History

• Final Fantasy V for SNES

 

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 Final Fantasy V is a Squaresoft RPG that came out in Japan for the Super Nintendo in 1992. The unofficial English translation was first released sometime around the mid 90's. It was completed sometime during 1998. Final Fantasy V was one of the first games to be entirely translated by fans, so it's left quite a mark in classic gaming history. Squaresoft thought about bringing over Final Fantasy V to our shores, but decided to bring over FF6 instead.

 

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• Final Fantasy Anthology for PSX
In 1999, Squaresoft finally brought over Final Fantasy V to the US for the Sony Playstation. They released it as a part of the Final Fantasy Anthology (toward the left is its box art). The game itself is a direction port of the SNES version. The only addition is a beautiful CGI sequence in the beginning and the end.

 

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• Final Fantasy V for GBA
In November of 2006, Square-Enix brought over their Gameboy Advance port of Final Fantasy V. There are four new jobs: Gladiator, Cannoner, Necromancer, and Oracle. There's a new 30-floor bonus dungeon. There's a stage called "Cloister of the Dead," where you must defeat the game's bosses in a lengthy endurance. All the backgrounds have been remade. Its colors, menus, soundtrack, and sound effects have been modified to fit GBA's hardware. There's also a beastiary, a quick save feature, music player, and additional equipment. The script has been translated again. They even pulled a Working Designs and took the liberty of tossing in some jokes, such as references to PBS's Reading Rainbow, Teenage Mutant Ninja Turtles, and Team Rock from Pokemon.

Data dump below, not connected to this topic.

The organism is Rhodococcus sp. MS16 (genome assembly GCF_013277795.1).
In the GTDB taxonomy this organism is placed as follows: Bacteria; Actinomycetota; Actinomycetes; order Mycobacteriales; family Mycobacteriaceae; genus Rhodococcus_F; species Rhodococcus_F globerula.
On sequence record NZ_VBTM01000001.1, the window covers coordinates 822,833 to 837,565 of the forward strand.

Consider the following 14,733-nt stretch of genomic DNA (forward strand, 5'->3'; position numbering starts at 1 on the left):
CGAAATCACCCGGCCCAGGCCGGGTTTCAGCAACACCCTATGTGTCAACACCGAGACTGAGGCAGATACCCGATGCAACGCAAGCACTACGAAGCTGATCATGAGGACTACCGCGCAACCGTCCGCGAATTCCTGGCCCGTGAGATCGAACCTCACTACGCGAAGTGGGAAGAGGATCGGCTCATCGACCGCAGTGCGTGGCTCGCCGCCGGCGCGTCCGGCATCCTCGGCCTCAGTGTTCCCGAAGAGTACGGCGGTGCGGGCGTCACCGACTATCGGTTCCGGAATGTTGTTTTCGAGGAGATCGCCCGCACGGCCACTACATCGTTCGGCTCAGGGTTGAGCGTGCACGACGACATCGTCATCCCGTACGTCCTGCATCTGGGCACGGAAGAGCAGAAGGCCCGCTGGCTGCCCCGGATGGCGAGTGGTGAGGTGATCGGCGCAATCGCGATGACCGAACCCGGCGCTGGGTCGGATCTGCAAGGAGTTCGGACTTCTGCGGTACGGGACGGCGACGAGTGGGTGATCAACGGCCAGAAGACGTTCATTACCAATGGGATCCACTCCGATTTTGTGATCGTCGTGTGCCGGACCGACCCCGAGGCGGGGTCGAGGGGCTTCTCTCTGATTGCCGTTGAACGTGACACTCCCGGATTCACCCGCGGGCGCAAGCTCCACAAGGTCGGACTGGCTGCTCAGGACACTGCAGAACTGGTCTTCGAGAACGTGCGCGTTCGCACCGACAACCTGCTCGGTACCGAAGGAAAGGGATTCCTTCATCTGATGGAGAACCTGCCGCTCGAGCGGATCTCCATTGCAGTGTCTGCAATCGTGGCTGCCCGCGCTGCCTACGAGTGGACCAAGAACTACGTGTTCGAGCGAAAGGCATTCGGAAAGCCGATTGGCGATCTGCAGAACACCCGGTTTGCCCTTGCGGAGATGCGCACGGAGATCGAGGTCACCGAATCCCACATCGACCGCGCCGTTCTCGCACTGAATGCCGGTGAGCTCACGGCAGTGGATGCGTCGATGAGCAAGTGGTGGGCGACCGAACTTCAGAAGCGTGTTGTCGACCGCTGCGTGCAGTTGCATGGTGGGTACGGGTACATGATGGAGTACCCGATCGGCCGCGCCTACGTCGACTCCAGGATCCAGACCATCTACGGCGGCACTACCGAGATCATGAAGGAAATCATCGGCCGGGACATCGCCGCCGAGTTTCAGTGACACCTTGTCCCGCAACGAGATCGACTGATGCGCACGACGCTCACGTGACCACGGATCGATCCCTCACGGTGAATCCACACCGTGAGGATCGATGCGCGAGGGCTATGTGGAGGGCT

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• Final Fantasy V for iOS & Android
The Final Fantasy VI remake was released for iOS in March '13 then Android in September '13. For the most part the graphics were a touchup. Character sprites are all new, resembling a style you might expect from an RPG Maker game. The more significant foes had their battle sprites complete redrawn with gorgeous detail. All battle backgrounds were completely redrawn. The menus and battle interface have, of course, been reworked for a more pleasant mobile experience. They made the game easier so that you don't have to grind as much. There are new gameplay features such as movement in eight directions and auto-battle, and contains the Sealed Temple and super-boss Enuo from the Game Boy Advance release. You can find Final Fantasy V on Google Play for around $16; here's a trailer. You can find Final Fantasy V on the iOS AppStore also for around $16.

Job System

The job system is so cool!! This is where Final Fantasy Tactic's job system originally came from. This system gives you the power to choose what your characters will specialize in. They can be knights, monks, black mages, white mages, SUMMONERS, ninjas, samurais, and more! Best of all, one of the skills you learned in a previous job can be also be used in your next job if you so desire it. In this site I have a list of every job class and the abilities that come with them, which is right here. There are tons of possible job class combinations that kick major ass in battle. I suggest you refer to the walkthroughs at GameFaqs for some help with that. But I do have one tip for you, the best thing to do is to focus half of your party on psychical strength while you focus the other half on magic. There are enemies throughout the game that are strong against physical attacks, but weak against magic, and vice versa.